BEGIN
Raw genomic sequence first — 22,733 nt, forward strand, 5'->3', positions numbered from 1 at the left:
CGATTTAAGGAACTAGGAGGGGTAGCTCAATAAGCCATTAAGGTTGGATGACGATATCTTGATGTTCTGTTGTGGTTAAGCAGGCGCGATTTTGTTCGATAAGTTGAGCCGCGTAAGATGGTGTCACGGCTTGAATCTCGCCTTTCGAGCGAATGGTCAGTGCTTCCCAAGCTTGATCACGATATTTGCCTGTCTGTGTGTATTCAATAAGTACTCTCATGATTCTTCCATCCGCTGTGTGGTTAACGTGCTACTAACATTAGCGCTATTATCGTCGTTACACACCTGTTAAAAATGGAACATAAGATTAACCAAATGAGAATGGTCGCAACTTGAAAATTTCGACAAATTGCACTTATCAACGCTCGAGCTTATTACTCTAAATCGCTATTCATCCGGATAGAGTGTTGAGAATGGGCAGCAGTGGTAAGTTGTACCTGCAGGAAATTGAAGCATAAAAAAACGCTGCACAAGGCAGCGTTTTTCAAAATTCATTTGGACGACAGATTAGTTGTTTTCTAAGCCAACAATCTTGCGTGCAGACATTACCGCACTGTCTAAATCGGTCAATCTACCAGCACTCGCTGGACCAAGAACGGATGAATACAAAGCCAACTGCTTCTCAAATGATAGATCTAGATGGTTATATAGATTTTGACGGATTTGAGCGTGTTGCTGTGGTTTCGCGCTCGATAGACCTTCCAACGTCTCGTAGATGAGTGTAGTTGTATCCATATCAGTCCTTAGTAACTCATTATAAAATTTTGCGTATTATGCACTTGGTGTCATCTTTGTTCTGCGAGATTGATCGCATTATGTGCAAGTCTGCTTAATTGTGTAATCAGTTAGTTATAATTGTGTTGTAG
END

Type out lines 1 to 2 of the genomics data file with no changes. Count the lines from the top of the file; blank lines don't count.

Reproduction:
Raw genomic sequence first — 22,733 nt, forward strand, 5'->3', positions numbered from 1 at the left:
CGATTTAAGGAACTAGGAGGGGTAGCTCAATAAGCCATTAAGGTTGGATGACGATATCTTGATGTTCTGTTGTGGTTAAGCAGGCGCGATTTTGTTCGATAAGTTGAGCCGCGTAAGATGGTGTCACGGCTTGAATCTCGCCTTTCGAGCGAATGGTCAGTGCTTCCCAAGCTTGATCACGATATTTGCCTGTCTGTGTGTATTCAATAAGTACTCTCATGATTCTTCCATCCGCTGTGTGGTTAACGTGCTACTAACATTAGCGCTATTATCGTCGTTACACACCTGTTAAAAATGGAACATAAGATTAACCAAATGAGAATGGTCGCAACTTGAAAATTTCGACAAATTGCACTTATCAACGCTCGAGCTTATTACTCTAAATCGCTATTCATCCGGATAGAGTGTTGAGAATGGGCAGCAGTGGTAAGTTGTACCTGCAGGAAATTGAAGCATAAAAAAACGCTGCACAAGGCAGCGTTTTTCAAAATTCATTTGGACGACAGATTAGTTGTTTTCTAAGCCAACAATCTTGCGTGCAGACATTACCGCACTGTCTAAATCGGTCAATCTACCAGCACTCGCTGGACCAAGAACGGATGAATACAAAGCCAACTGCTTCTCAAATGATAGATCTAGATGGTTATATAGATTTTGACGGATTTGAGCGTGTTGCTGTGGTTTCGCGCTCGATAGACCTTCCAACGTCTCGTAGATGAGTGTAGTTGTATCCATATCAGTCCTTAGTAACTCATTATAAAATTTTGCGTATTATGCACTTGGTGTCATCTTTGTTCTGCGAGATTGATCGCATTATGTGCAAGTCTGCTTAATTGTGTAATCAGTTAGTTATAATTGTGTTGTAG